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Thursday, March 3, 2022

Class Assignment: Observations: John 15:1-14










Observations: John 15:1-14






The King’s University, Southlake, Texas

Biblical Background and Interpretation (2021FA-BIBL-2301-ONL)

Professor: Dr. J. Wallace



By Darrell Wolfe


Observations: John 15:1-14

First reading

Major events, characters, places, and time references:

·         Within this text selection, there are no indications of whom is speaking to whom, or where or when this is taking place.

·         By backing up to 13:1-3, we find that Jesus and his disciples were meeting for their last meal before the feast of Passover.

·         Jesus launches into several movements within the dinner between 13:1-15:1.

·         By the time this section is taking place, Judas Iscariot has left to betray Jesus and the remaining eleven think it was to give to the poor.

·         As 15:1 opens, Jesus is speaking to his remaining eleven disciples and the speech takes the whole of the selected verses (1-14) and beyond. General


·         The speech uses a metaphor about vines, vineyards, branches, and fruit to teach something to the eleven. Jesus remarks in 16:25 that he spoke figuratively in the speeches from 13-17.

·         This portion of the speech includes verses 1-17, so the selection classroom selection is cut short.


Second reading

Repeated themes, words, etc.

·         Remain(s) was used eleven times in vs 1-14 (NET Bible) (twelve times if you include verses 1-17, full speech).[1] The word Greek word is MENO, most often translated “Remain”.[2] May or may not be relevant, but, it is used eleven times in this selection and there are eleven disciples he is speaking with.

·         Vine is used four times. Branch(es) is used six times. Fruit is used six times.

·         Thematically, the concept of a vineyard is the dominant theme.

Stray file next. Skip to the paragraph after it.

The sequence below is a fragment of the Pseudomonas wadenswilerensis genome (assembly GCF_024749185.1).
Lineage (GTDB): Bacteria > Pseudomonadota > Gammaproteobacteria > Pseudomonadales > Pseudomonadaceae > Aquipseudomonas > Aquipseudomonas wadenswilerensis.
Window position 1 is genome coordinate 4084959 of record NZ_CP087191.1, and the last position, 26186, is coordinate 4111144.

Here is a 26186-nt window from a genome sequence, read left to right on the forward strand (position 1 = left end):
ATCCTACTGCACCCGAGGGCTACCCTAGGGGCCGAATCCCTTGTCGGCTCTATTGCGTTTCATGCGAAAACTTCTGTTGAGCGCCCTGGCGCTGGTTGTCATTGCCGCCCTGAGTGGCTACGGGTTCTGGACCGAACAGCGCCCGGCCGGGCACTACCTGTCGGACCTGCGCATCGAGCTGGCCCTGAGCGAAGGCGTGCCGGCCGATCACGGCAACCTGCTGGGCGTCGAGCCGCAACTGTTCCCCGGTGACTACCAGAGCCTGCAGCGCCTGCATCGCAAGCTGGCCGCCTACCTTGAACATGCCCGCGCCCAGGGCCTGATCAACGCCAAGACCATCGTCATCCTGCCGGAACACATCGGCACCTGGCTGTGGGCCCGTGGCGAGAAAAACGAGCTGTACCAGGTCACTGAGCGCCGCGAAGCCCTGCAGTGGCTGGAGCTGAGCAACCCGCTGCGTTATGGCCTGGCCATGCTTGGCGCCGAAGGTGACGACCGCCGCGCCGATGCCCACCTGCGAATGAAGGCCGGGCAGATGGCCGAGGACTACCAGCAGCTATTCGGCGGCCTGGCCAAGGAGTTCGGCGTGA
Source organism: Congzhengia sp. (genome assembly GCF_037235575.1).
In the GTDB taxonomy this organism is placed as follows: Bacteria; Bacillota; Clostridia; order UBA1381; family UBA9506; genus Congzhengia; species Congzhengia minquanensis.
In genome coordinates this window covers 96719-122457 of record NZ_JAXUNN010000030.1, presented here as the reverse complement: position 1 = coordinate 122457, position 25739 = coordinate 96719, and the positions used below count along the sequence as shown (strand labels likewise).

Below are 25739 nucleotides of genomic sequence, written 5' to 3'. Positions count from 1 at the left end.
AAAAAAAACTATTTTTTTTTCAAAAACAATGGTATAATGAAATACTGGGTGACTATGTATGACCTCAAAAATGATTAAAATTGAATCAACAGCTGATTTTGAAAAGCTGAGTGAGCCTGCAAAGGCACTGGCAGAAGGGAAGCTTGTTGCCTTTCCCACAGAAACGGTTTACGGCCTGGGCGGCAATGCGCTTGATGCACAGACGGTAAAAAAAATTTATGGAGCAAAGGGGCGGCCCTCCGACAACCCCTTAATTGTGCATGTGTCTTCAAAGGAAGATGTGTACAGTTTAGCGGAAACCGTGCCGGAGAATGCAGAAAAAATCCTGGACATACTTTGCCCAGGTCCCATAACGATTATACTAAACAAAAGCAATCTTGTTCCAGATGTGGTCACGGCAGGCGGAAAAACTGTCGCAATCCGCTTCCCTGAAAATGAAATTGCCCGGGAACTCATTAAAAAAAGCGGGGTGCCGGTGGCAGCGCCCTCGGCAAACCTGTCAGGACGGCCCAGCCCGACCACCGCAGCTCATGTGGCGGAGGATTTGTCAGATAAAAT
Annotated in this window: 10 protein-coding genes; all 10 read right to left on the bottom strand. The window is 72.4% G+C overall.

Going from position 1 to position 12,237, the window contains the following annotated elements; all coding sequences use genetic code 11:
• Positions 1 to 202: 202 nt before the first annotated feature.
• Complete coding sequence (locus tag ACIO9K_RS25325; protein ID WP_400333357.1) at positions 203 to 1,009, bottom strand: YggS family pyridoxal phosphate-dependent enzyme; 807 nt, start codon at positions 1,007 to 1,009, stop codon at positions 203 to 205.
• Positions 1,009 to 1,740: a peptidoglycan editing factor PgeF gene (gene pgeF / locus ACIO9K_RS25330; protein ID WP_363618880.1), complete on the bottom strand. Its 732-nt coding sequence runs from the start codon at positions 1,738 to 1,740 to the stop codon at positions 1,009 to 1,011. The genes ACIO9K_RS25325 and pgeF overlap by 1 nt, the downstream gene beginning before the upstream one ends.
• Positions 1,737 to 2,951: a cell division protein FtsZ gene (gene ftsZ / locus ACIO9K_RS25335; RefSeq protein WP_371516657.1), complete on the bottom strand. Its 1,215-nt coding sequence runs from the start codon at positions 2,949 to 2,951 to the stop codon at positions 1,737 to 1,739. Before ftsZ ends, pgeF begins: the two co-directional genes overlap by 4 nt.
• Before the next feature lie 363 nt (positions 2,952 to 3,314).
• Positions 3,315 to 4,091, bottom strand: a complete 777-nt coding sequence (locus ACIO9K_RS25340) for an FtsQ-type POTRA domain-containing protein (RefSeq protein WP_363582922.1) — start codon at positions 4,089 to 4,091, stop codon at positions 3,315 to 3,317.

·         Big Ideas:

o   Fruit Bearing: The disciples are branches that are intended to bear fruit for the Father. In order to bear more fruit, they are pruned by the Father. This pruning has something to do with the words Jesus spoke to them. As long as they “remain” in Jesus, they will bear fruit. The words Jesus speaks remain in his disciples which appears to have a reciprocal result of his disciples remaining in Him.

o   Commandment of Love: To remain his love, they need to obey his commandment to “love one another” by “laying their life down for their friends”.

Comparison and contrasts/figures of speech

·         The Father is the Vine Dresser / Gardener / Farmer (depending on translation).

·         Jesus is the Vine

·         Jesus’ eleven disciples are called the Branches who are seen as bearing fruit or not bearing fruit.

o   Question: What does it mean, practically, for his disciples to “bear fruit”? Is the answer within the text?

Relationship between sections/paragraphs/sentences; movement of ideas, climaxes, emphases, main points

·         15:1-3 – Set Up for the Metaphor. The Father is a gardener, and he prunes branches that bear fruit so that they will bear more fruit.

o   Seemingly odd or out of place interjection: “You are clean already because of the word that I have spoken to you”

·         15:4-6 – Transitions the metaphor to his disciples and talks about “remaining” in Him.

o   Jesus instructs them to remain in him and he in them, because a branch cannot bear fruit on its own, they must remain in Jesus to bear fruit.

o   Jesus expands the metaphor to “anyone” who does not remain in him.

·         15:7 – Odd or jarring statement: “If you remain in me and my words remain in you, ask whatever you want, and it will be done for you.”

o   This promise of “whatever you ask” is predicated on two “if” statements. “If you remain in me” and “If my words remain in you”.